Thursday, February 22, 2024 | Sha'ban 11, 1445 H
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EDITOR IN CHIEF- ABDULLAH BIN SALIM AL SHUEILI

Nurturing the lost skill of listening

Most of us are interested to speak, but very few people are interested to lend a sincere ear to someone else
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You are all ready to leave for work and here comes your kid to explain all the details of that drawing that he has put on paper. You might be hearing him out but not ‘listening’.


So here on, an interesting add-on to acknowledge is hearing is not equivalent to listening.


We hear the sounds of birds, animals, a cell phone ringing, machines operating, vehicles running on roads, or people chatting around ‘subconsciously’ without putting much effort into it.


Active and efficient listening is more than that. Listening requires immersing and absorbing yourself in a conversation without the urge to interrupt or juggle with the thoughts and programming a reply.


Now, why is listening so important? Just recall any occasion when you narrated some incident to anyone and they listened to it with utmost attention and interest. How elated you had felt then. When someone is heard effectively, they get a sense of acceptance and belonging. Likewise, a child’s innocent narration of anything to his or her parents means a world of happiness for him when he is heard with full attention.


Genuinely, listening is one of the vital communication tools and sadly it is also the most neglected one.


A lot has been said and written about other components of effective communication like speaking and writing but when it comes to listening there is scanty information.


Most of us are interested to speak, but very few people are interested to lend a sincere ear to someone else.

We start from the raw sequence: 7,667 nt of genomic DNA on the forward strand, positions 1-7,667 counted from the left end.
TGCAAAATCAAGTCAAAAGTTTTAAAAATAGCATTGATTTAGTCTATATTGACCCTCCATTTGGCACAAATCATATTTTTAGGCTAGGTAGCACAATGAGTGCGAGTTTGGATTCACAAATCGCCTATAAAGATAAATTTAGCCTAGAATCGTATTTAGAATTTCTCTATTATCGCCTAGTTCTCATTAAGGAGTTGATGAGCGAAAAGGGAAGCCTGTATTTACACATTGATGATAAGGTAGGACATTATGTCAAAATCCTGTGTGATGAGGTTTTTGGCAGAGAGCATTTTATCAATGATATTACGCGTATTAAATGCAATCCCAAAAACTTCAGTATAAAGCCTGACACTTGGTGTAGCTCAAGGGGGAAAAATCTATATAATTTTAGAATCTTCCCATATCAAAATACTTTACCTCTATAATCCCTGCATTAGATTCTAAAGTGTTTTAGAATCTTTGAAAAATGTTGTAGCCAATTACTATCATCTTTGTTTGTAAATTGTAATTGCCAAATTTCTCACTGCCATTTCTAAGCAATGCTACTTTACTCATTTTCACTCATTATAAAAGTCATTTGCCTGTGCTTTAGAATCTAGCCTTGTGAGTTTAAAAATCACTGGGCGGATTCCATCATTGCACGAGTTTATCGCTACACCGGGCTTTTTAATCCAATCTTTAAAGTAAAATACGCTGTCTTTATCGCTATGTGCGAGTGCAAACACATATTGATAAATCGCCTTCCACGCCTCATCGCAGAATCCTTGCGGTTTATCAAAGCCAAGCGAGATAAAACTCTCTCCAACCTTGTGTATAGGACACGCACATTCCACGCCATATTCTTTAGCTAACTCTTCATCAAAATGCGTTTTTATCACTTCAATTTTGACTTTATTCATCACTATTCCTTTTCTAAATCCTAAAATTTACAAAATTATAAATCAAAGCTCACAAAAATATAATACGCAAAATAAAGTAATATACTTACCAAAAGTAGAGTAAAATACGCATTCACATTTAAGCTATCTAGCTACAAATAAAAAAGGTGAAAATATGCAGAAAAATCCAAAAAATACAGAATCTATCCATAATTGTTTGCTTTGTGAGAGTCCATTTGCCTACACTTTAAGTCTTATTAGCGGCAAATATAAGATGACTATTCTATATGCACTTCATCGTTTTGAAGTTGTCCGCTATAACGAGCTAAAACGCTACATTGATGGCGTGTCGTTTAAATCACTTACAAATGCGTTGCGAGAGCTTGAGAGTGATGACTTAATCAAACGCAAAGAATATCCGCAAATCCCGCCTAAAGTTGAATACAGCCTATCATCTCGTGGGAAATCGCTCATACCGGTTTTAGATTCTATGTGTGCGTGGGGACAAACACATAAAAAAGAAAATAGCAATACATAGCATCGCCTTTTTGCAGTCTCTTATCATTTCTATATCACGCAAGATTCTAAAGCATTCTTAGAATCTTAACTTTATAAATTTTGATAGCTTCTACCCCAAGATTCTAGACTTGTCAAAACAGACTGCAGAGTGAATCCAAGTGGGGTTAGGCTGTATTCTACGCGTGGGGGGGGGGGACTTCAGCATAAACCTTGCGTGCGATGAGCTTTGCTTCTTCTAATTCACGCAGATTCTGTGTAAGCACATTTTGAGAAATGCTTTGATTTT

The reasons behind so many arguments, miscommunications, fights, or discords include our failure to listen to what other is saying, or even if we listen, we do it least efficiently.


The same goes for children; when they are not actively heard, they slowly drift away from expressing themselves. What might seem minor issues, in the beginning, might be detrimental and impact their developmental process over the long haul.


Typically, kids do not follow any set timings to speak up to you for any query or anything that they want to share. They might show up when you are on an important call or maybe at a gathering.


This is the real challenge when you are doing something utmost important and they need you to be there mentally. Reassure them you’ll revert as soon as you are done with the task you are in so they won’t feel shunned or unattended.


When you are letting them spill their thoughts without interrupting or correcting them in the midst, you are giving them their space to blossom and broaden their horizons.


You are letting them nurture this innate and lost skill of listening which will immensely enhance and elevate their personal and professional lives in the future.


The writer is a general physician, content creator


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